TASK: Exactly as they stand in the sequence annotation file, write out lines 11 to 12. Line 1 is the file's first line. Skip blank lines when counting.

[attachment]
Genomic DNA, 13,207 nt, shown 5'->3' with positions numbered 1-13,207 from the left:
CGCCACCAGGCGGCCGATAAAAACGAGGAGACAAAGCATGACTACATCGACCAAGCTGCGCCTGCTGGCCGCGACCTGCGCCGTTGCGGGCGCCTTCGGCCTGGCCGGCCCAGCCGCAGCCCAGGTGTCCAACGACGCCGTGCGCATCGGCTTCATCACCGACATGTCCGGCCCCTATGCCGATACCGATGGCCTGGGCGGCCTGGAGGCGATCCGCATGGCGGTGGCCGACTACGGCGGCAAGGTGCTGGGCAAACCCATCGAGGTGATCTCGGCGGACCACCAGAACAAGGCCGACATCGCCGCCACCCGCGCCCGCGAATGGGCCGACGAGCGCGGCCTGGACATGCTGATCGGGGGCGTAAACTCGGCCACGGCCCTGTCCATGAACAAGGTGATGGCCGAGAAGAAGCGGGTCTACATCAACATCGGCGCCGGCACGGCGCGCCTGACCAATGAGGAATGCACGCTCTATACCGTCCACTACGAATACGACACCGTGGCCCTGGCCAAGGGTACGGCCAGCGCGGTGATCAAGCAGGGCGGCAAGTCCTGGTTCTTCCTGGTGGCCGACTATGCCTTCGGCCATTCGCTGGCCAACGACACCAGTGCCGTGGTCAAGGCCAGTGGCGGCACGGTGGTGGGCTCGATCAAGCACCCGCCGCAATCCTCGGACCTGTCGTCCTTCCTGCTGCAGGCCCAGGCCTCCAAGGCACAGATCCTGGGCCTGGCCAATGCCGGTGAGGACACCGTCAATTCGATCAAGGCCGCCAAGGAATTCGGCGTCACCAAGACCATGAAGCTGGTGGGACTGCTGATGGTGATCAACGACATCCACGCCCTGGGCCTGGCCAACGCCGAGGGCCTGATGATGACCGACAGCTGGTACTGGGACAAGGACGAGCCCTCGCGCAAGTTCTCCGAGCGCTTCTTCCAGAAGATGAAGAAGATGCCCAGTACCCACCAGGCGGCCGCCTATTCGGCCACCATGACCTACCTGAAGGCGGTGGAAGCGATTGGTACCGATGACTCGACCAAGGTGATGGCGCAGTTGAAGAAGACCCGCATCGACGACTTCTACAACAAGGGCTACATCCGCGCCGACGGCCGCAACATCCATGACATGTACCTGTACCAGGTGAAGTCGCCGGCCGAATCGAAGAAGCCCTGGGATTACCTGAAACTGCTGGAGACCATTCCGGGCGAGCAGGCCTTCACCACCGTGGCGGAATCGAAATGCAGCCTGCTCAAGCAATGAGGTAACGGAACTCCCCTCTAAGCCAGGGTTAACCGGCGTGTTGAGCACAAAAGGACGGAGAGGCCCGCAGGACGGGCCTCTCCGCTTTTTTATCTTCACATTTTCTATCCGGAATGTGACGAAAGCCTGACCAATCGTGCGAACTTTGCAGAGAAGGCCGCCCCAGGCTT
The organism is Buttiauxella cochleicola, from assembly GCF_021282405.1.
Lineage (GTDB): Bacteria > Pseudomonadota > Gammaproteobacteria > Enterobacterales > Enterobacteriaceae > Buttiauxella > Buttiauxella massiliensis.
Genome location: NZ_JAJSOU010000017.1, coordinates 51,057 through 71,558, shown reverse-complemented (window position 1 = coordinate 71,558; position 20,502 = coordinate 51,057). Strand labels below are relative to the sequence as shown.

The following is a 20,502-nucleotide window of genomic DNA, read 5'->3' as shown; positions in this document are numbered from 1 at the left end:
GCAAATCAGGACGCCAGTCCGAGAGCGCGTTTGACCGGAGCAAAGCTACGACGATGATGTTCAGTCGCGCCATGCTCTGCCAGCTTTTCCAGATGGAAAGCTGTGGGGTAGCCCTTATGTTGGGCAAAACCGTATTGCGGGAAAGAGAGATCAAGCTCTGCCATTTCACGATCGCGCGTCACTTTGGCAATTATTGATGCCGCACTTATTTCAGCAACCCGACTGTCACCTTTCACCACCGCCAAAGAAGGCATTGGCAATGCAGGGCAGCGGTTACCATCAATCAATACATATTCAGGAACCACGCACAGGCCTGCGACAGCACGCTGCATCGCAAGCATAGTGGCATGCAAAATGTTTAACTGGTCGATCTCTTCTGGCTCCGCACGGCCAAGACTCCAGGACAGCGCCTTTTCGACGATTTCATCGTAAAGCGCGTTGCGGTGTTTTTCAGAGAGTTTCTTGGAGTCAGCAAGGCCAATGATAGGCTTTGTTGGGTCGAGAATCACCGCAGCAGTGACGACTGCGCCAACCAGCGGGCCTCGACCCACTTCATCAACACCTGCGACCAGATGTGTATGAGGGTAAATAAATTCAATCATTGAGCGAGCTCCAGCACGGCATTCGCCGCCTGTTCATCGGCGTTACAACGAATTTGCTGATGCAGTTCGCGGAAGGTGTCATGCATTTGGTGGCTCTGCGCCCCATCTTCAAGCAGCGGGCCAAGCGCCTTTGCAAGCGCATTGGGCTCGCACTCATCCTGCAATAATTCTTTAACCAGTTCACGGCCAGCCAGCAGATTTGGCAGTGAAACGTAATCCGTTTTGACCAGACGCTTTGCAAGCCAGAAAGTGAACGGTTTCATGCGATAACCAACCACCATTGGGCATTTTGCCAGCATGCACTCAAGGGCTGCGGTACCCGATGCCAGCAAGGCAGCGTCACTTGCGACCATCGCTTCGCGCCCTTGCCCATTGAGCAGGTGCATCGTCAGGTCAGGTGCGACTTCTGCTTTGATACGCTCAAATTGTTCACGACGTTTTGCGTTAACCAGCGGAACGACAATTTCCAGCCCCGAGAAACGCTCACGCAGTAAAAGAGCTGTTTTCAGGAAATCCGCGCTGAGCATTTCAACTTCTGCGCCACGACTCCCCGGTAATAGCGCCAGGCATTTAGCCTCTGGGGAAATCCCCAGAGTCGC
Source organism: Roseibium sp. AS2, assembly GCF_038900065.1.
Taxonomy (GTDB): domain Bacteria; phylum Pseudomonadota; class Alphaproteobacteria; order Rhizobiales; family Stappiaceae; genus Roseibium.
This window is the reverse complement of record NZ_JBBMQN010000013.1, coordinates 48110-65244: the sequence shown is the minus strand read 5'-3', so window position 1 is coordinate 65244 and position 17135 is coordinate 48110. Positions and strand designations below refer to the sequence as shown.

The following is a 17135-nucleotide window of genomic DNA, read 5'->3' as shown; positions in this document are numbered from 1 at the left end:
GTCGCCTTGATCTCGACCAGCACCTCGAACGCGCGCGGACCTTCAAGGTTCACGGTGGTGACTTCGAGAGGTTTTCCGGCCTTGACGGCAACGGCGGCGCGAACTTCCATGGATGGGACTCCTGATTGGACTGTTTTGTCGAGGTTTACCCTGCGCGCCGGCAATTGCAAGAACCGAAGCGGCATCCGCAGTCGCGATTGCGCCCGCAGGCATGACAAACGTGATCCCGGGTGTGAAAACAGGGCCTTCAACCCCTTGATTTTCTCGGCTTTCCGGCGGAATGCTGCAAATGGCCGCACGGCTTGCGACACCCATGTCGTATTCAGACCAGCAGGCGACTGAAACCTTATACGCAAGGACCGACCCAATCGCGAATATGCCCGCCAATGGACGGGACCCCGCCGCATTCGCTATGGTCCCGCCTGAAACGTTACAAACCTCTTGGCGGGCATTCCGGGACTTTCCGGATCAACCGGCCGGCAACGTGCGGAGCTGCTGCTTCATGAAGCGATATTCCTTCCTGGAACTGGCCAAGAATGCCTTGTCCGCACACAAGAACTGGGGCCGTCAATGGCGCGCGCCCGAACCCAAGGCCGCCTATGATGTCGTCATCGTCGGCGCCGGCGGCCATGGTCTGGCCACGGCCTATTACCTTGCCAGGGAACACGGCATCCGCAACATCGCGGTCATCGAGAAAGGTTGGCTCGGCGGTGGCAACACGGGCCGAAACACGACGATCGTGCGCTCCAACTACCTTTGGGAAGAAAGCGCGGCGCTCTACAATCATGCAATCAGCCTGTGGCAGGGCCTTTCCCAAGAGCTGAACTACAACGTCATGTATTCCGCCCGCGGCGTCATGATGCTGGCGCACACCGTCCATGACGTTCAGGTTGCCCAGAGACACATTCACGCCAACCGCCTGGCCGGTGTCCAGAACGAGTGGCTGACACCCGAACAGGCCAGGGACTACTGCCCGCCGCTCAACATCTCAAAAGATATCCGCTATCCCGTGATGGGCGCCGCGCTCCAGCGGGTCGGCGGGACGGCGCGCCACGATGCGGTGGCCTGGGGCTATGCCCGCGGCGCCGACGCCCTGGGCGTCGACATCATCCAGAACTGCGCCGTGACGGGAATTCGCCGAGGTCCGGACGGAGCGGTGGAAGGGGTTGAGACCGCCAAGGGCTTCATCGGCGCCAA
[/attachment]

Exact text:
The following is a 17135-nucleotide window of genomic DNA, read 5'->3' as shown; positions in this document are numbered from 1 at the left end:
GTCGCCTTGATCTCGACCAGCACCTCGAACGCGCGCGGACCTTCAAGGTTCACGGTGGTGACTTCGAGAGGTTTTCCGGCCTTGACGGCAACGGCGGCGCGAACTTCCATGGATGGGACTCCTGATTGGACTGTTTTGTCGAGGTTTACCCTGCGCGCCGGCAATTGCAAGAACCGAAGCGGCATCCGCAGTCGCGATTGCGCCCGCAGGCATGACAAACGTGATCCCGGGTGTGAAAACAGGGCCTTCAACCCCTTGATTTTCTCGGCTTTCCGGCGGAATGCTGCAAATGGCCGCACGGCTTGCGACACCCATGTCGTATTCAGACCAGCAGGCGACTGAAACCTTATACGCAAGGACCGACCCAATCGCGAATATGCCCGCCAATGGACGGGACCCCGCCGCATTCGCTATGGTCCCGCCTGAAACGTTACAAACCTCTTGGCGGGCATTCCGGGACTTTCCGGATCAACCGGCCGGCAACGTGCGGAGCTGCTGCTTCATGAAGCGATATTCCTTCCTGGAACTGGCCAAGAATGCCTTGTCCGCACACAAGAACTGGGGCCGTCAATGGCGCGCGCCCGAACCCAAGGCCGCCTATGATGTCGTCATCGTCGGCGCCGGCGGCCATGGTCTGGCCACGGCCTATTACCTTGCCAGGGAACACGGCATCCGCAACATCGCGGTCATCGAGAAAGGTTGGCTCGGCGGTGGCAACACGGGCCGAAACACGACGATCGTGCGCTCCAACTACCTTTGGGAAGAAAGCGCGGCGCTCTACAATCATGCAATCAGCCTGTGGCAGGGCCTTTCCCAAGAGCTGAACTACAACGTCATGTATTCCGCCCGCGGCGTCATGATGCTGGCGCACACCGTCCATGACGTTCAGGTTGCCCAGAGACACATTCACGCCAACCGCCTGGCCGGTGTCCAGAACGAGTGGCTGACACCCGAACAGGCCAGGGACTACTGCCCGCCGCTCAACATCTCAAAAGATATCCGCTATCCCGTGATGGGCGCCGCGCTCCAGCGGGTCGGCGGGACGGCGCGCCACGATGCGGTGGCCTGGGGCTATGCCCGCGGCGCCGACGCCCTGGGCGTCGACATCATCCAGAACTGCGCCGTGACGGGAATTCGCCGAGGTCCGGACGGAGCGGTGGAAGGGGTTGAGACCGCCAAGGGCTTCATCGGCGCCAA